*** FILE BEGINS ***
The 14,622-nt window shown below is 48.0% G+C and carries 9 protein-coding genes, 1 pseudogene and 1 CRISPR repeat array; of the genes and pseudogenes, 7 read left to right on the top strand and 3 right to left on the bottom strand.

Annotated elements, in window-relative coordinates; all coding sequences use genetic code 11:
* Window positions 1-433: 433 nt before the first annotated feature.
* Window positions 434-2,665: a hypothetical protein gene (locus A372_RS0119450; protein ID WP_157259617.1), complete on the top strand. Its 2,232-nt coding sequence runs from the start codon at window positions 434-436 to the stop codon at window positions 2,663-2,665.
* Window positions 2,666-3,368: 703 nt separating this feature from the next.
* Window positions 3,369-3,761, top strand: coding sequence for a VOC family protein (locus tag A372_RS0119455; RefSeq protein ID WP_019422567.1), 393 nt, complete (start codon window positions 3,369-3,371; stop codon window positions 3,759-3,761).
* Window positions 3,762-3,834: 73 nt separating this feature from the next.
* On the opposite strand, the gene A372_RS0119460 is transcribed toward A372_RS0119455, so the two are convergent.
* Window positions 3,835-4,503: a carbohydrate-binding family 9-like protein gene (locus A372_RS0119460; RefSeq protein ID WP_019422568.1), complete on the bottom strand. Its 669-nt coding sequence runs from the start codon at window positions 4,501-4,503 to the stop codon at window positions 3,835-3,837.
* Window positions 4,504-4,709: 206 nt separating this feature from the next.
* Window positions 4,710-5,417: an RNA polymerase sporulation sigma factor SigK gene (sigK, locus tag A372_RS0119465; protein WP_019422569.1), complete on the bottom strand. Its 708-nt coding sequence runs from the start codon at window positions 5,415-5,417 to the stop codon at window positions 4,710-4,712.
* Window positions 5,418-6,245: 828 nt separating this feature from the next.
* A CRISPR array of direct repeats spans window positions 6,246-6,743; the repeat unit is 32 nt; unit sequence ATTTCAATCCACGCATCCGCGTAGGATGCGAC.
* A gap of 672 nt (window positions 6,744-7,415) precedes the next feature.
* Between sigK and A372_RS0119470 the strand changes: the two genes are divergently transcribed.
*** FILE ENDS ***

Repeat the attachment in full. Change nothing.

The 14,622-nt window shown below is 48.0% G+C and carries 9 protein-coding genes, 1 pseudogene and 1 CRISPR repeat array; of the genes and pseudogenes, 7 read left to right on the top strand and 3 right to left on the bottom strand.

Annotated elements, in window-relative coordinates; all coding sequences use genetic code 11:
* Window positions 1-433: 433 nt before the first annotated feature.
* Window positions 434-2,665: a hypothetical protein gene (locus A372_RS0119450; protein ID WP_157259617.1), complete on the top strand. Its 2,232-nt coding sequence runs from the start codon at window positions 434-436 to the stop codon at window positions 2,663-2,665.
* Window positions 2,666-3,368: 703 nt separating this feature from the next.
* Window positions 3,369-3,761, top strand: coding sequence for a VOC family protein (locus tag A372_RS0119455; RefSeq protein ID WP_019422567.1), 393 nt, complete (start codon window positions 3,369-3,371; stop codon window positions 3,759-3,761).
* Window positions 3,762-3,834: 73 nt separating this feature from the next.
* On the opposite strand, the gene A372_RS0119460 is transcribed toward A372_RS0119455, so the two are convergent.
* Window positions 3,835-4,503: a carbohydrate-binding family 9-like protein gene (locus A372_RS0119460; RefSeq protein ID WP_019422568.1), complete on the bottom strand. Its 669-nt coding sequence runs from the start codon at window positions 4,501-4,503 to the stop codon at window positions 3,835-3,837.
* Window positions 4,504-4,709: 206 nt separating this feature from the next.
* Window positions 4,710-5,417: an RNA polymerase sporulation sigma factor SigK gene (sigK, locus tag A372_RS0119465; protein WP_019422569.1), complete on the bottom strand. Its 708-nt coding sequence runs from the start codon at window positions 5,415-5,417 to the stop codon at window positions 4,710-4,712.
* Window positions 5,418-6,245: 828 nt separating this feature from the next.
* A CRISPR array of direct repeats spans window positions 6,246-6,743; the repeat unit is 32 nt; unit sequence ATTTCAATCCACGCATCCGCGTAGGATGCGAC.
* A gap of 672 nt (window positions 6,744-7,415) precedes the next feature.
* Between sigK and A372_RS0119470 the strand changes: the two genes are divergently transcribed.